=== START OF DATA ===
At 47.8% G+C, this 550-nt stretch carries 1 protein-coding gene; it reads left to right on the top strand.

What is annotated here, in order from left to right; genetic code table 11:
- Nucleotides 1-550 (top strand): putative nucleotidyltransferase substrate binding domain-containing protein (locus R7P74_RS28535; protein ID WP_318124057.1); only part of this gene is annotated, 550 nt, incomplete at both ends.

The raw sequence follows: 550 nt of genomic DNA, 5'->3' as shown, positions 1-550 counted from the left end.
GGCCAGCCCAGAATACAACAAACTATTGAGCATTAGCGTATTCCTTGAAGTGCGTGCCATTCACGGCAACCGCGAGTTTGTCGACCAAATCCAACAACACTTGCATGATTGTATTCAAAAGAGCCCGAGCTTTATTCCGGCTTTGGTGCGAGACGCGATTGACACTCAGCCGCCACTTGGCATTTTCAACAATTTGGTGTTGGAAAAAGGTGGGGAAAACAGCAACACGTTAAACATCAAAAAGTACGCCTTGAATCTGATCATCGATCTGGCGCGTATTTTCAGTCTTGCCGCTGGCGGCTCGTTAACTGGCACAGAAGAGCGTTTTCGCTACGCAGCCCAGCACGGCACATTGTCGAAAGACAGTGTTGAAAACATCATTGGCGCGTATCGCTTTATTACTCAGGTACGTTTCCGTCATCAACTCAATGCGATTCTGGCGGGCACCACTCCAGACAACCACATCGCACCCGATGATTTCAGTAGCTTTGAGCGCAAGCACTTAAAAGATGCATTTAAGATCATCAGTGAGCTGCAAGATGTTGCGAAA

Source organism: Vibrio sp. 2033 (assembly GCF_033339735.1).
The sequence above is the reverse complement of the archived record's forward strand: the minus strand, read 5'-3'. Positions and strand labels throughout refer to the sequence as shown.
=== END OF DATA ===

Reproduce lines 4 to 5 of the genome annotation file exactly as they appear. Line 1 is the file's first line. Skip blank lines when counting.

The raw sequence follows: 550 nt of genomic DNA, 5'->3' as shown, positions 1-550 counted from the left end.
GGCCAGCCCAGAATACAACAAACTATTGAGCATTAGCGTATTCCTTGAAGTGCGTGCCATTCACGGCAACCGCGAGTTTGTCGACCAAATCCAACAACACTTGCATGATTGTATTCAAAAGAGCCCGAGCTTTATTCCGGCTTTGGTGCGAGACGCGATTGACACTCAGCCGCCACTTGGCATTTTCAACAATTTGGTGTTGGAAAAAGGTGGGGAAAACAGCAACACGTTAAACATCAAAAAGTACGCCTTGAATCTGATCATCGATCTGGCGCGTATTTTCAGTCTTGCCGCTGGCGGCTCGTTAACTGGCACAGAAGAGCGTTTTCGCTACGCAGCCCAGCACGGCACATTGTCGAAAGACAGTGTTGAAAACATCATTGGCGCGTATCGCTTTATTACTCAGGTACGTTTCCGTCATCAACTCAATGCGATTCTGGCGGGCACCACTCCAGACAACCACATCGCACCCGATGATTTCAGTAGCTTTGAGCGCAAGCACTTAAAAGATGCATTTAAGATCATCAGTGAGCTGCAAGATGTTGCGAAA